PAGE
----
In my experience fiber is much like the weather in Mark Twain’s wonderful quote, “Everybody talks about it, but nobody does anything about it.” Well, almost. Most people know about fiber and some even work on consuming enough. But not most of us.
A diet high in fiber and yogurt is associated with a reduced risk for lung cancer, according to a study by Vanderbilt University Medical Center researchers published in JAMA Oncology according to Medical Express.
The benefits of a diet high in fiber and yogurt have already been established for cardiovascular disease and gastrointestinal cancer. The new findings based on an analysis of data from studies involving 1.4 million adults in the United States, Europe and Asia suggest this diet may also protect against lung cancer. Continue reading →
In a lot of ways fiber reminds me of what Mark Twain said about the weather. “Everybody talks about it, but nobody does anything about it.” So, here is an excellent rundown on fiber from the Tufts Health & Nutrition Letter.
It is recommended that adults consume between 25 and 30 grams of dietary fiber a day. The average American currently gets about half that amount. According to the latest Dietary Guidelines for Americans, dietary fiber is a “nutrient of public health concern,” meaning this low level of intake could actually be detrimental to our health. So, it’s potentially good news that food manufacturers are adding fiber to processed foods. But is that fiber as good for our health as fiber found naturally in fruits, vegetables, nuts, legumes, and whole grains?
Health Benefits of Fiber. According to a research review co-authored by Nicola McKeown, PhD, a scientist with Tufts’ Nutritional Epidemiology program and an associate professor at the Friedman School, there is reproducible evidence that dietary fiber found naturally in foods has a role in lowering cholesterol, improving glycemic control, and preventing constipation. And fiber may have more health benefits as well. “Research in this field is continually expanding,” says McKeown. “We’ve only begun to consider things like how the gut microbiota utilize different types of dietary fibers to potentially impact health.” Continue reading →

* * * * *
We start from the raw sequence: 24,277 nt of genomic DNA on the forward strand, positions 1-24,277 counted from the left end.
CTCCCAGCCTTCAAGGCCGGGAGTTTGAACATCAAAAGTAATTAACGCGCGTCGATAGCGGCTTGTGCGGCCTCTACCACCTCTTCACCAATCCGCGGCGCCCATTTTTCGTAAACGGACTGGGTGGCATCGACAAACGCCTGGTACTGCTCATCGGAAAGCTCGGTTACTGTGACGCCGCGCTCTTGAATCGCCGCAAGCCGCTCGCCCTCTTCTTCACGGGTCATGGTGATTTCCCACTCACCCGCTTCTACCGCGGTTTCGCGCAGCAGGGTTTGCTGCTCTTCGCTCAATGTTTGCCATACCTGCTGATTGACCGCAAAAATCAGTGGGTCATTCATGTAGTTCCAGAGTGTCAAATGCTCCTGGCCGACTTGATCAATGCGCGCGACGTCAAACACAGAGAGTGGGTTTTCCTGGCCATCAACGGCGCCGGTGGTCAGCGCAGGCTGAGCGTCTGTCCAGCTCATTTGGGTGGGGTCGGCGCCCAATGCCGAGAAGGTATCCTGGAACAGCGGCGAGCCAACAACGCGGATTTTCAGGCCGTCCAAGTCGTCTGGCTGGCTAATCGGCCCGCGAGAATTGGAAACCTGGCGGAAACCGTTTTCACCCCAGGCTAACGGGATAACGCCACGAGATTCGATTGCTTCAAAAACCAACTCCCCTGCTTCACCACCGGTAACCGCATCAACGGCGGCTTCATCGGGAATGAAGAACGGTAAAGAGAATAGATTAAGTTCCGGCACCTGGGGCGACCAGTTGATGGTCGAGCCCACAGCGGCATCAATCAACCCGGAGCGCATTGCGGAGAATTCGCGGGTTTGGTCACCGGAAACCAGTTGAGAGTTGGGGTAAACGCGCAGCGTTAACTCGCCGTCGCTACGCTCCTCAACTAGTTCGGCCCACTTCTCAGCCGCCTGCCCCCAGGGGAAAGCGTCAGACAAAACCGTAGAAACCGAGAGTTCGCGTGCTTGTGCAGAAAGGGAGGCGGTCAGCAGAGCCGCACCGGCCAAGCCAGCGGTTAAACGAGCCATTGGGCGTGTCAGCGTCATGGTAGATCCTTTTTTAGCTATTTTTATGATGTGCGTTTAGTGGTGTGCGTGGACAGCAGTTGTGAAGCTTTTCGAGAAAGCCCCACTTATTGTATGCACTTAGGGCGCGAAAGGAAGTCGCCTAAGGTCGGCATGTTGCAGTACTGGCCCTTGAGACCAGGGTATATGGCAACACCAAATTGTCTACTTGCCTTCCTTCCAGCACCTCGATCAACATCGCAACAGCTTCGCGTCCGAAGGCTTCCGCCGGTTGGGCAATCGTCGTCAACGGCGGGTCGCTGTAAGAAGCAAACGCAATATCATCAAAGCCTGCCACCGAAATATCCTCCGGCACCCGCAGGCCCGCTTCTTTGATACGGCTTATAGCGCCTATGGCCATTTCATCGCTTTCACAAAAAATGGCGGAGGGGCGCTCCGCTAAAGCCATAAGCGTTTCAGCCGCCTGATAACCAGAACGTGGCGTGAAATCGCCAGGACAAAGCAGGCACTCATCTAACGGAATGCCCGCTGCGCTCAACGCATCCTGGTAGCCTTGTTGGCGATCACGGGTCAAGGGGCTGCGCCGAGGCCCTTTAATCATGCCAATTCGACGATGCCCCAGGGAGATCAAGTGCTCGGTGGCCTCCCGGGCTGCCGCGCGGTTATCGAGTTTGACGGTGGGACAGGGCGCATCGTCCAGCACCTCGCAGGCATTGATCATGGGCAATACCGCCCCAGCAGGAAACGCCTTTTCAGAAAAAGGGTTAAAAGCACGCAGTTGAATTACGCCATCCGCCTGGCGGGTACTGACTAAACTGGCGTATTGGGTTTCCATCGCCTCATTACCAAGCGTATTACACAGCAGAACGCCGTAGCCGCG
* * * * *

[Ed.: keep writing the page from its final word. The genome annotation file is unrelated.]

Unlike the weather, as in Mark Twain’s famous quote, “Everybody talks about it, but nobody does anything about it” fiber is different. Everybody talks about it and there is plenty we can do about it. Following is what the Academy of Nutrition and Dietetics has to say about it.
Fruits, vegetables, beans and whole grains all contain dietary fiber, a type of carbohydrate that provides minimal energy for the body. Although the body can’t use fiber efficiently for fuel, it’s an important part of a healthy eating plan and helps with a variety of health conditions.
Heart disease: Fiber may help prevent heart disease by helping reduce cholesterol.
Weight management: Fiber slows the speed at which food passes from the stomach to the rest of the digestive system – this can make us feel full longer. Foods that are higher in dietary fiber often are lower in calories as well.
Diabetes: Because fiber slows down how quickly food is broken down, it may help control blood sugar levels for people with diabetes by reducing blood sugar levels after meals.
Digestive issues: Fiber increases bulk in the intestinal tract and may help improve the frequency of bowel movements.
The recommended amount of dietary fiber is 14 grams for every 1,000 calories per day, or, about 25 grams for women and 38 grams for men each day. Your exact needs may vary depending on your energy needs.
Whole grains and beans tend to be higher in fiber than fruits and vegetables, but all are sources of dietary fiber and contribute other important nutrients. Make sure to include a variety of these foods regularly to meet your dietary fiber needs. These are a few tips to help increase your fiber intake from foods:
Mix in oats to meatloaf, bread or other baked goods.
Toss beans into your next salad or soup.
Chop up veggies to add to sandwiches or noodle dishes such as pasta or stir-fry.
Blend fruit into a smoothie or use it to top cereal, pancakes or desserts.
It also is important to drink plenty of water and to increase your fiber intake gradually in order to give your body time to adjust.
How much fibre people ate before they had a heart attack did not affect how long they lived after a heart attack. But people who increased the amount of fibre they ate after a heart attack were less likely to die during the study than people who didn’t increase how much fibre they ate.
After having a heart attack, people who eat foods containing fibre, in particular cereal fibre, may live for longer than people who eat less fibre.
What do we know already?
A heart attack happens when the heart doesn’t get enough oxygen and part of it dies. This usually happens when one of the vessels that take blood and oxygen to the heart is suddenly blocked.
Heart attacks are medical emergencies, which need to be treated in hospital straight away. After a heart attack, making lifestyle changes can help some people to recover and live for longer.
A previous study of people who’d had a heart attack looked at whether those who ate more foods with a lot of fibre (such as beans and lentils, wholegrain cereals, oats, fruits and vegetables) lived for longer than people who ate less fibre. It suggested fibre wasn’t linked to how long people lived after…